I recently read a "Where is he now?" type of story on Michael Dukakis, the erstwhile governor of Massachusetts and presidential candidate. He's presently a college professor. But for me, all of this pales when compared with one of Mr. Dukakis's personal habits.
He picks up trash.
Not as a career choice. Not as a hobby. He does it as an expression of the person he is. On his way to work he carries a plastic bag. When he sees a paper cup or piece of paper or hamburger wrapper on the ground, he stops, stoops, and scoops.
While others might chuckle or even sniff disapprovingly at the thought of an ex-presidential candidate routinely picking up litter, I found immediate kinship with the man. For I, too, am a trash picker-upper. And I have my plastic bag to prove it. (I keep one tucked in my left hip pocket. Semper paratus!)
Long before I read the Dukakis article, I had built de-littering into my daily walks through my neighborhood. Large swaths of scrub grow where I live, and for some reason these areas have been interpreted as perfect "throwing grounds" for all sorts of refuse.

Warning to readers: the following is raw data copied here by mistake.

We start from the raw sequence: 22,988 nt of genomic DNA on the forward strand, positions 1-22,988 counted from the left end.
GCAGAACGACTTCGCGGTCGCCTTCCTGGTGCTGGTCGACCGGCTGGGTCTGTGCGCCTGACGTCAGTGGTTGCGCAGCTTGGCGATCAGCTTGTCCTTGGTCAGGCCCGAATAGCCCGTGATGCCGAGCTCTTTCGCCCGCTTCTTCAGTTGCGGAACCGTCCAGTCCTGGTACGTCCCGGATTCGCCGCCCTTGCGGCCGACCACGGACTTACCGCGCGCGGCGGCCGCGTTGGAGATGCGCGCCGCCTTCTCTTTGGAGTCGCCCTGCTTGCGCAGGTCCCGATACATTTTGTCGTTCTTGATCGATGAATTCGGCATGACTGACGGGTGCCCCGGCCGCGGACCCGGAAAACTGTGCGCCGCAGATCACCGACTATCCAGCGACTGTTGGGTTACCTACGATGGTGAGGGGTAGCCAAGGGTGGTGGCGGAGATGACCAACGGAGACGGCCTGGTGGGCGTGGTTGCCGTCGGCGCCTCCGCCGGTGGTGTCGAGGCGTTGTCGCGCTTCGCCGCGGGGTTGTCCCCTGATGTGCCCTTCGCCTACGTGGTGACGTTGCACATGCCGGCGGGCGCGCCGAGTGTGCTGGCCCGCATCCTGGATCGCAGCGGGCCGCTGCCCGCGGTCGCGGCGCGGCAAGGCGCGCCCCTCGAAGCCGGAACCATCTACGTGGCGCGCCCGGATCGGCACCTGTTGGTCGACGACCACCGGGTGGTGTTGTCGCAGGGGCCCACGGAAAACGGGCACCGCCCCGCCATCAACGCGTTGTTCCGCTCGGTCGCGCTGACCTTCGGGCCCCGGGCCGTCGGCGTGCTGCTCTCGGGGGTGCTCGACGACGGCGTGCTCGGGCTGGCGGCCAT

Bottles, cans, coffee cups, gum wrappers. I've seen - and retrieved - them all.
I call it the Moscow subway Ideal.
Let me explain. The Moscow subway is a polished marble wonder of design - sleek, tasteful, artistic, and immaculate. Tremendous muscle went into building it, and constant vigilance keeps it pristine. The Russian philosophy is that if the subway is kept beautiful and clean, people will be inspired to do their part to maintain it that way.
In pausing to pick up the litter that mars my walks, I emulate a Moscow subway employee. I have an image of how lovely the woodlands near my home truly are - so picture perfect in their way that the smallest item of refuse is an abomination to my eye. A quick dip of my hand is all it takes to help restore the environment to its native state.